|Cosmic Tarot, US Games 1988|
Anyway, these two cards echo each other so strongly, there must be something behind it.
I bought a companion book to Cosmic Tarot by Jean Huets, an editor for US Games. However, she is not the creator of the deck and does not seem to have worked very closely with him on this book, that I can tell. Mostly, it's her own ideas about the cards, which in my opinion are no more valid than anyone else's. Still, having someone else's ideas handy can act as a springboard, though of course it would have been much more useful to have Norbert Losche's thoughts!
Huets' thoughts on 4 of Wands are similar to my own first thoughts: the posture of the woman echoes the bird in flight. In fact, her forward-thrust chest and hair flowing backward suggest movement. The oval in the sky is behind her, making it seem as though she is moving away from it. Of course, she isn't, she has the toes and ball of one foot on the ground at least. It's curious to me that flight and movement are integrated into this card, which for me has always represented stability and groundedness. Huets solves this: 'The four wands and four flowers, symbolic of earthly foundation, would seem to ground our dancer. However, it is with her earthly body that she offers us wings.' It seems to me that flowers are a curious symbol of groundedness, being so fragile and temporary, much like the woman's posture. This is a temporary pose which no one can hold for long, particularly with the forward momentum that she seems to be displaying. I still must ask: Why the spiral? Why the pyramid? Why does the ground seem to be made of shifting sand? What is the significance of the ridgy landscape on the horizon to the left of the card? Why are there two pyramids on this card and one on the 6 of Swords? The Wands is a suit of fire, and so I can understand why it is broad daylight, and the sky is the curious pink, and the land looks sere and almost parched. I can understand the colour choices. I'm just still not clear why this awkward (though beautiful) and completely unnatural body posture was chosen for 4 of Wands. Now that I think about it, though, the RWS deck does show four wands with garlands of flowers and women dancing in celebration. So perhaps this is the same sentiment. The four wands in the card are the firm foundations, and the dancer is celebrating them, just as in the RWS. She dances in the middle of the four wands for the joy of her groundedness. Her groundedness protects her and makes her feel safe to leave the actual ground through dance, to even take flight. Hmm.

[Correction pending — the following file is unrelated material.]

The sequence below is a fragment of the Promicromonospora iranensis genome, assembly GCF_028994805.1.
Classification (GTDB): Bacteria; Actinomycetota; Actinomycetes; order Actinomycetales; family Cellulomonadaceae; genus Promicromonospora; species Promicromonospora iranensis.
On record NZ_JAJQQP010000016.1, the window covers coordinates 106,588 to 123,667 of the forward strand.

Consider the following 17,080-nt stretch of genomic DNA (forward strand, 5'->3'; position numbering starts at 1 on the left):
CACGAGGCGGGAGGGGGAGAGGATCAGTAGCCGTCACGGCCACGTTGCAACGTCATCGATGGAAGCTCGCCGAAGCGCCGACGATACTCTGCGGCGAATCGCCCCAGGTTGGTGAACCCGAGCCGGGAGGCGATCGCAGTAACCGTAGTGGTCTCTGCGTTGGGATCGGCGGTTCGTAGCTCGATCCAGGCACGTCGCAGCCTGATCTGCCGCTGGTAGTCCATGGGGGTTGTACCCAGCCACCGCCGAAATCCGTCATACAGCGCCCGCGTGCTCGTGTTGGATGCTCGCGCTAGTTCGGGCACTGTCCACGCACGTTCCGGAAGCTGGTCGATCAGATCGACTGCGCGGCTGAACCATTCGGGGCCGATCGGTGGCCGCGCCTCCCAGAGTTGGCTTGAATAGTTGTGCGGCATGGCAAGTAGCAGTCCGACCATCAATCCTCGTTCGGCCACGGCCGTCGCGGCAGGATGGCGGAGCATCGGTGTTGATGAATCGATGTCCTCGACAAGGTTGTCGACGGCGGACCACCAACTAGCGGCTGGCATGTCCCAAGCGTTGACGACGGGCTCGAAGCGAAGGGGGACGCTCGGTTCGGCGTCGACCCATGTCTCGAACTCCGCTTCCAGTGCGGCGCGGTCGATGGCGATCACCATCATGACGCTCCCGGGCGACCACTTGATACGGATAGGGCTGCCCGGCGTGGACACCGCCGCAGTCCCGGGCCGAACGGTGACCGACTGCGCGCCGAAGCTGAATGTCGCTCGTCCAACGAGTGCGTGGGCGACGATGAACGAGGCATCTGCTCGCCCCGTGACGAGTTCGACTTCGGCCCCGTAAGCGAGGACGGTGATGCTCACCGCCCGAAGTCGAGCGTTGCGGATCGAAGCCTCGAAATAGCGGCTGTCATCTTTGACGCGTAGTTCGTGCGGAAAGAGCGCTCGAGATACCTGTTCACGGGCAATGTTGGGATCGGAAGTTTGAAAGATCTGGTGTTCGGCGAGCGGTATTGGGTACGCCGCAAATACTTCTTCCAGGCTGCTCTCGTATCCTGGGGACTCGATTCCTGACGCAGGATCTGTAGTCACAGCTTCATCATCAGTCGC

The 6 of Swords cards is set at twilight, and at the top of the card you can see black night and stars, which lightens as it nears the perfectly flat horizon. Six swords all point directly to the man's foot, and behind his left leg there is a caduceus balancing on the ground (doesn't appear to be planted there). A circle of light on the ground echoes the shape of the spiral in the 4 of Wands card. Whereas the 4 of Wands makes one think of flight, the 6 of Swords suggests precision. The woman's body posture suggests movement that is free and joyous, whereas the man's seems more disciplined and controlled. Perhaps it would be slightly easier to go up on tiptoe with your leg behind you as part of a forward motion--her body looks to me like the next move is to bring the left leg forward and take some running steps. The man's suggests to me that he is about to pivot on his toe to turn in the opposite direction, swinging his left leg down so that he can strike another pose facing toward the pyramid. I don't know why I see this, but I do. She's going to move and he's going to continue to show control and discipline by staying right there in the same pinpoint (or should I say 'swordpoint) spot. So the 6 of Swords seems to be about precision, discipline. Makes sense as the name for 6 of Swords is Science. The stars at the top of the card combined with the caduceus make me think of physics and medicine. The cool blues of the card bespeak the cold logic of the swords suit. Huets says, 'Martial arts use the body to enhance mental acuity, and the mind to enhance physical prowess and grace. Hatha yoga yokes mind and body together. The positions of ballet are intended to create an aesthetic effect on the beholder. These arts are not creative. The forms are dictated by tradition and passed on by teachers, gurus or masters. Their fruit is reaped only through dedication and regular practice.' I like that, I agree with what she's saying here.
I still have no idea why the deck creator designed these two cards to echo one another so strongly. Perhaps it's because they represent, in a way, opposite meanings.